Following last week’s blog article on how and why PICC lines are used for cancer treatment, many of you have been in touch with questions about how you can care for your PICC. In this week’s post, we look at how to look after your PICC and what products can help protect the area.
Caring for your PICC Line
When the PICC line is not being used, there is a slight risk of it becoming blocked. To stop this from happening, a small amount of fluid is flushed into the line using a syringe. This is usually done once a week.
PICC Line Management
The caps or bungs at the end of the line need to be changed each week to reduce the risk of infection. The dressing also needs to be changed every week. If it gets wet or starts to peel off, it should be changed sooner. It is difficult to change the dressing with one hand, so the nurses at the hospital may do it for you or arrange for a district nurse to visit you at home. They can also teach a relative, partner or friend how to change the dressing.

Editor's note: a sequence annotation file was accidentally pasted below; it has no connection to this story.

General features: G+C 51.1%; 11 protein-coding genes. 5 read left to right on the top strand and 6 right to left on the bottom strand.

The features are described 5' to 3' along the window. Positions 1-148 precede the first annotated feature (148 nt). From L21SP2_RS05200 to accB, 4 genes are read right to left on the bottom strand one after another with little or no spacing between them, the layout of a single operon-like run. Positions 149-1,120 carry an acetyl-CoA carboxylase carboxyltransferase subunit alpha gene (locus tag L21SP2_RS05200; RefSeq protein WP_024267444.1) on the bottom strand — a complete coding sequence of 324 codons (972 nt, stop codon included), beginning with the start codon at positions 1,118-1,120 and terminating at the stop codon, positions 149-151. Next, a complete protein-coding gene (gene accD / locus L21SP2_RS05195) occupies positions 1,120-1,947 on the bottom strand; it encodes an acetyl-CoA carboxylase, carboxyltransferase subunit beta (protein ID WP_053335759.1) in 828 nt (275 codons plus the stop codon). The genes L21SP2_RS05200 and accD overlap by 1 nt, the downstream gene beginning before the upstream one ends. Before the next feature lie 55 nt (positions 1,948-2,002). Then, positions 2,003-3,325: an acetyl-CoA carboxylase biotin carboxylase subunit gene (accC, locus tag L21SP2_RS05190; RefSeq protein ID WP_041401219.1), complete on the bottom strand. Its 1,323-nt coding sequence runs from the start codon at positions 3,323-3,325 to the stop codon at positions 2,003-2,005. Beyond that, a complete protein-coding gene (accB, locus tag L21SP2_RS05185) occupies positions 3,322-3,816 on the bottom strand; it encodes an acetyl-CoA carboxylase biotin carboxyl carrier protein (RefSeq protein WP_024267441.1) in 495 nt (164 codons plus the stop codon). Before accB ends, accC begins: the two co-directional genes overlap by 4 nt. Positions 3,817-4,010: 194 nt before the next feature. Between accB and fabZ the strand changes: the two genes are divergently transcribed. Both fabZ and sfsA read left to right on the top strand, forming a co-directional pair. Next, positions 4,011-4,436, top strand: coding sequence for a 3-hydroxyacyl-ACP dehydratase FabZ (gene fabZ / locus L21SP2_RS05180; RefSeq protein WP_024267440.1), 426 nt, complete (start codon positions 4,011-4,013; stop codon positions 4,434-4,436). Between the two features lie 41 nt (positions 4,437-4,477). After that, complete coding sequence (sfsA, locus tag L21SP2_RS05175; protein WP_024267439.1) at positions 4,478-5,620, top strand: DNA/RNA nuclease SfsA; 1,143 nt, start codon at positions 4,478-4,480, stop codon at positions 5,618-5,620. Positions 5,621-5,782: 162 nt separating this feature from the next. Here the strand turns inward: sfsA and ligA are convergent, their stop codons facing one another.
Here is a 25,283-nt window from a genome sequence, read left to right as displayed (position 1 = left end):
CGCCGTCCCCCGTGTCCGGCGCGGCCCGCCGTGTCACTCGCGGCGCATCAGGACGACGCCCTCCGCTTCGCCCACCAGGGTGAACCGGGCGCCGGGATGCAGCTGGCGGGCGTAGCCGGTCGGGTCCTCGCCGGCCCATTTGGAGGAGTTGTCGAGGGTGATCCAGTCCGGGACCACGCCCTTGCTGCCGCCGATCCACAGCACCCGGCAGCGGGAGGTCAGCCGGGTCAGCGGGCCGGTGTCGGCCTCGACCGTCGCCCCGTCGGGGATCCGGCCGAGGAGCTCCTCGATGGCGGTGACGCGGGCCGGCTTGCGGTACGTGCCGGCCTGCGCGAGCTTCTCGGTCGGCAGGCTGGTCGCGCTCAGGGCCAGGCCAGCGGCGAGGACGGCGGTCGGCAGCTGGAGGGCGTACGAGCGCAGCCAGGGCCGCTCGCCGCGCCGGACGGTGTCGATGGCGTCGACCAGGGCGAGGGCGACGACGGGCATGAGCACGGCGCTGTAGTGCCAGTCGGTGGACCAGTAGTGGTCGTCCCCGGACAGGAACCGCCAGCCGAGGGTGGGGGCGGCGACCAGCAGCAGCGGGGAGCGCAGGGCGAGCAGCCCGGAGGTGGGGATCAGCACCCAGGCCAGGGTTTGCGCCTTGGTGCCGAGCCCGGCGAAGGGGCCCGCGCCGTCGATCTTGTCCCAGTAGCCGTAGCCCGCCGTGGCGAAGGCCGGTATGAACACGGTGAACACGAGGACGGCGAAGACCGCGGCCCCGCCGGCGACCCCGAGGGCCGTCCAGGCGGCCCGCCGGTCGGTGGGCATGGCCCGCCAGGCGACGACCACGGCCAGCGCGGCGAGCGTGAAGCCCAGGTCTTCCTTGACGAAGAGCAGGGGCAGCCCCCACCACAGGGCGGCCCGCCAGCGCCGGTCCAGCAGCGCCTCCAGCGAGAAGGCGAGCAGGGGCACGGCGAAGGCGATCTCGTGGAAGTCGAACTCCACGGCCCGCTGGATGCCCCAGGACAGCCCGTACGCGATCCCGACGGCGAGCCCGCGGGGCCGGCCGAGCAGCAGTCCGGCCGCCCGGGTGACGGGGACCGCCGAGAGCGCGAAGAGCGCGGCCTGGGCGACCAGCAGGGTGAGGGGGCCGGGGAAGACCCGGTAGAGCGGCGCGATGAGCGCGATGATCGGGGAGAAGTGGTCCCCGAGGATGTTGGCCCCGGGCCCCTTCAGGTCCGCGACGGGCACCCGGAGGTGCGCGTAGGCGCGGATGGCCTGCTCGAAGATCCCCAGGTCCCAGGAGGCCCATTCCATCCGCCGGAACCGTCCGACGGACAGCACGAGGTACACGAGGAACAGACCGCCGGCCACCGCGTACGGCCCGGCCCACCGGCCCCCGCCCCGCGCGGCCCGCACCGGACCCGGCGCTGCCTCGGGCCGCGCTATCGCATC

Can I get my PICC line wet?
It is important that your PICC line and the transparent dressing is kept dry at all times, as water at the site of the PICC line can increase the risk of infection and the PICC line needing to be removed.
The LimbO Adult Elbow Cover is a comfortable, easy-to-use, reusable waterproof protector which is recommended for use in the shower. The cover provides a soft water-tight neoprene seal that protects your PICC line but does not constrict blood flow.
What are the benefits of using a PICC line cover?
The Care + Wear PICC Line Covers are installed with an EPA approved antimicrobial treatment, that will last for 100 washes. The fabric is also hypoallergenic, meaning it won’t irritate sensitive skin caused by chemo. The insertion site is covered by a mesh window, allowing you to keep an eye out for displacement or infection.
What should I avoid doing?
How will I know if something is wrong with my PICC line?
- If you have a temperature above 37.5C, fever, chills or feel generally unwell. This could be the beginning of an infection
- Oozing from around the line
- Cracks or leaks in the line
- Pain, redness or swelling around the site, in your neck or arm – this could be sign that the line tip has moved and a blood clot has formed in one of the veins
- If your PICC becomes dislodged.
Looking for more information on PICC lines? You can read our PICC line guide here.